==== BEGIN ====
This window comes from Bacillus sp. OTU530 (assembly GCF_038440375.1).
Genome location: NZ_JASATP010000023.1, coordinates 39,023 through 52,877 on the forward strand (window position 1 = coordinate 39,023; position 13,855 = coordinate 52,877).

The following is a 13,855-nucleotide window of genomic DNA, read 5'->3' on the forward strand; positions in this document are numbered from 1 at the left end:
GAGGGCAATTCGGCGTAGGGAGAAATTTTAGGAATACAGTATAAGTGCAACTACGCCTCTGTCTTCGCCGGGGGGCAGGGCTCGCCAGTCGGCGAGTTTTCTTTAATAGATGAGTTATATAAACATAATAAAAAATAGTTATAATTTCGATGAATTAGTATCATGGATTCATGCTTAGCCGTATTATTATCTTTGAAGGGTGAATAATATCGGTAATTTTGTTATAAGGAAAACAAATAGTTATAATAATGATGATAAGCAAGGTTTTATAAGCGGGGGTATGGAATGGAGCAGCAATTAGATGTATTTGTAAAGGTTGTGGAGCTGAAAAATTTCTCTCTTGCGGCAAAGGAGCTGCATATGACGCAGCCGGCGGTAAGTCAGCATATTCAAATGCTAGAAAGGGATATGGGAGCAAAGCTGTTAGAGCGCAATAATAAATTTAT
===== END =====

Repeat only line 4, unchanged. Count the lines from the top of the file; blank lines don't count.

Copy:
GAGGGCAATTCGGCGTAGGGAGAAATTTTAGGAATACAGTATAAGTGCAACTACGCCTCTGTCTTCGCCGGGGGGCAGGGCTCGCCAGTCGGCGAGTTTTCTTTAATAGATGAGTTATATAAACATAATAAAAAATAGTTATAATTTCGATGAATTAGTATCATGGATTCATGCTTAGCCGTATTATTATCTTTGAAGGGTGAATAATATCGGTAATTTTGTTATAAGGAAAACAAATAGTTATAATAATGATGATAAGCAAGGTTTTATAAGCGGGGGTATGGAATGGAGCAGCAATTAGATGTATTTGTAAAGGTTGTGGAGCTGAAAAATTTCTCTCTTGCGGCAAAGGAGCTGCATATGACGCAGCCGGCGGTAAGTCAGCATATTCAAATGCTAGAAAGGGATATGGGAGCAAAGCTGTTAGAGCGCAATAATAAATTTAT